There is no end to the possibilities for this motorhome.  You could have it trucked to one of the many restorers and renovators of these unique RVs, or you could take on the project yourself.  It could be a high dollar, state-of-the-art resto mod of sorts, or it could be a family project.  Since you can now buy flamethrowers legally (small ones), then this could be a great basis for an EM-50 recreation.  General Barnicke would certainly approve of a go-getter like you bringing his project back to life.

So what would you do with this cool motorhome?  Let us know in the comments.

 

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Comments

  1. TomP

    Darn, another gutted RV in which someone with big dreams bit off more than they could chew. The ad says it can be restored to its former glory. The only problem is that there’s nothing to use as as templates since it was all thrown out. This RV is junk now.

    Like 12
  2. Grant

    The real reality of these is where do you park them? Make your front yard ugly or your driveway blocked? Then when you decide to take it somewhere, you better like commercial campgrounds because anywhere else, even a Walmart parking lot is off limits. RV commercials show you parked all alone in some pristine wilderness, but that is a lie unless you own said wilderness. The cops get involved if you trespass. Friends of mine found that out very quickly after buying one. Then think about driving one on a narrow winding road or with high winds. Not as nice as driving your old minivan I am sure, plus about a quarter of the gas use, if you are lucky. Just stay in a nice hotel with a soft bed, warm shower, and a great restaurant . You won’t regret your choice not to buy, and your bank account will thank you. (so will your wife, because it means a vacation where she is not expected to cook)

    Like 11
    • David Moore

      Only the arrogant and self-righteous b!@+& about people wanting campers and motor homes. If all you’re going to do is hole up in a motel or hotel, what does it matter to you if someone buys a motor home and goes to a “commercial campground?” If your friends ran into trouble, it is likely because they are like you, arrogant and didn’t care about LEARNING or following the rules. I don’t know about your area but in my state you can camp on any state land so long as you follow a few rules. Not meant to be specific, 100% accurate or even 100% complete, but just a few of those rules are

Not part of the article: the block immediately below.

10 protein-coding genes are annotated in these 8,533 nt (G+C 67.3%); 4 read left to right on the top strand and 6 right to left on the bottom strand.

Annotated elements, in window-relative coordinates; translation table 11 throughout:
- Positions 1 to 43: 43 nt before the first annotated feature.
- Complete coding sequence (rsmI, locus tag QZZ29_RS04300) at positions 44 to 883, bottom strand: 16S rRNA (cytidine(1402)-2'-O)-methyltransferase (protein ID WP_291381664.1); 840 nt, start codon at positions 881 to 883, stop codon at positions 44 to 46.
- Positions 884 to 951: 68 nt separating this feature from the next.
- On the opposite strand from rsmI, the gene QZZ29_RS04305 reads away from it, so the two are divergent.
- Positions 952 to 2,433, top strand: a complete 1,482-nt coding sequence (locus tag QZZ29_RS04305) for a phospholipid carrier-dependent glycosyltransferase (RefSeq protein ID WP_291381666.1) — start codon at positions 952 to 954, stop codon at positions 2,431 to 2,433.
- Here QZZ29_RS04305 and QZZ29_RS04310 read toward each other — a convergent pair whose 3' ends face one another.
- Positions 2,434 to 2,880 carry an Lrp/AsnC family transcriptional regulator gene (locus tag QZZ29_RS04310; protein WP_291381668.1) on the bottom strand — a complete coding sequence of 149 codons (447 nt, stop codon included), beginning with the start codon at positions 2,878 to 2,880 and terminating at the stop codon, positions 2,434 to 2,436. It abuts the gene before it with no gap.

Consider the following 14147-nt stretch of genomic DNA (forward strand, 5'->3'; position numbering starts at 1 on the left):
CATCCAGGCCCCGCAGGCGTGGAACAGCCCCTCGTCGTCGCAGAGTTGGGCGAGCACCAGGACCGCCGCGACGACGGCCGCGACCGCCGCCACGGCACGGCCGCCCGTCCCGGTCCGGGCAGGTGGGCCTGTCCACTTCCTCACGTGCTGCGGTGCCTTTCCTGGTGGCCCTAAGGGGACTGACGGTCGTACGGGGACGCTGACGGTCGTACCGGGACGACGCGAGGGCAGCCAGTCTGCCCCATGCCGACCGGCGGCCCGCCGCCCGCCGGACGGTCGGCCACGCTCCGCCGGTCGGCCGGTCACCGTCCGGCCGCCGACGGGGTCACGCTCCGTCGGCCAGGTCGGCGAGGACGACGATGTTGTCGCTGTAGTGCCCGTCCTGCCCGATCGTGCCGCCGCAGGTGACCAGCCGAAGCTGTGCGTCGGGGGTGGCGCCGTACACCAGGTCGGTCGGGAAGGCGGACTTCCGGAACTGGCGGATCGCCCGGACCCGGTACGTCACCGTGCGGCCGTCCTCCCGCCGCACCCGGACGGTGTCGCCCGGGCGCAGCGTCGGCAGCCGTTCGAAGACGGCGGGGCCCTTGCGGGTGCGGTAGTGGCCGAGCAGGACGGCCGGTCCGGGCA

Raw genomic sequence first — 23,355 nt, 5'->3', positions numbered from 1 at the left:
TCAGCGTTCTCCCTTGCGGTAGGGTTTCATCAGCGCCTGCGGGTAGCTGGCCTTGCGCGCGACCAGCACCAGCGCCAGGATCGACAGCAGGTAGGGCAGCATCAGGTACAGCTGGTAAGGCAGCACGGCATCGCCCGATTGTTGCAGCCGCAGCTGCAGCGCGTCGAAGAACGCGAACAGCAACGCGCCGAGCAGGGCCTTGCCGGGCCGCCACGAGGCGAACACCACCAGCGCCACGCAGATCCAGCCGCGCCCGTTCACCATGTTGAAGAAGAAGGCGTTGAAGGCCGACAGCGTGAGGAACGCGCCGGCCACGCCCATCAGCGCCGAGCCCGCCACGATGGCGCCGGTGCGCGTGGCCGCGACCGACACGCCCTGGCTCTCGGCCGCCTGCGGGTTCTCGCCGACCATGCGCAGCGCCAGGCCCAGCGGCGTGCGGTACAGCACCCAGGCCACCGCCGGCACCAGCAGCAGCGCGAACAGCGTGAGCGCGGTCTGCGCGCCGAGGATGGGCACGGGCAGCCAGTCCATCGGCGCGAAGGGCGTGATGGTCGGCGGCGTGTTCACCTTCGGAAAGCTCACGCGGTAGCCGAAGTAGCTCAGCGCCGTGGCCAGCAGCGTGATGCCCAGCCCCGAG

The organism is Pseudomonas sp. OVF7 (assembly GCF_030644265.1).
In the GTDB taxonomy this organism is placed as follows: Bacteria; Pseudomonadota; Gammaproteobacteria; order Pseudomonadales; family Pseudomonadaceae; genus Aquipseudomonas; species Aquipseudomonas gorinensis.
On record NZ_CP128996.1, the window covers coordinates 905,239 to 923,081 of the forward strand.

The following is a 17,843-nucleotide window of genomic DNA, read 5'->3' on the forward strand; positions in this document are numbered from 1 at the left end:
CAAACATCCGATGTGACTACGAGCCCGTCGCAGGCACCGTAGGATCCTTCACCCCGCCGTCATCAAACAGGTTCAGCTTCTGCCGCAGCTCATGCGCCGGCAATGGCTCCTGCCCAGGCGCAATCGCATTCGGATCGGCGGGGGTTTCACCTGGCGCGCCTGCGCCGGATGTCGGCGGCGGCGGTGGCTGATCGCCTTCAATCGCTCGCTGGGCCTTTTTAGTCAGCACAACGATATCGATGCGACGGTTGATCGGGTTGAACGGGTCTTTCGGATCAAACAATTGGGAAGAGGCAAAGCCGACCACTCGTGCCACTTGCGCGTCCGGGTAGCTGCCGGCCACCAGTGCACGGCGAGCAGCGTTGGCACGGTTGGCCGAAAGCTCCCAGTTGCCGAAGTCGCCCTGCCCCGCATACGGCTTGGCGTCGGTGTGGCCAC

1) First come, first served.
      2)NO littering
      3) NO destruction or altering of the landscape or nature
      4) Register IN ADVANCE and know where you are going to camp

      Other than that, you are free to go just about anywhere you can reach without ripping up the fields and fauna. So if you find a nice place overlooking a small lake, if there is a two track or seasonal road nearby and you can make it to your “camping spot,” you are free to do so. Of course there are state park campgrounds, state forest campgrounds and private campgrounds galore. But, the bottom line is, you MUST follow the rules, not do whatever Grant pleases.

      Go ahead, stay in your hotel and let those who enjoy the camping lifestyle enjoy it. Without you there, I am pretty sure they enjoy it a lot more.
      P.S. I own a camping trailer and I spend time in hotels. It all depends on what I am doing and where I am going and why. Please be considerate of others and allow them to enjoy their hobbies as they see fit. They aren’t harming you.

      Like 27
      • Grant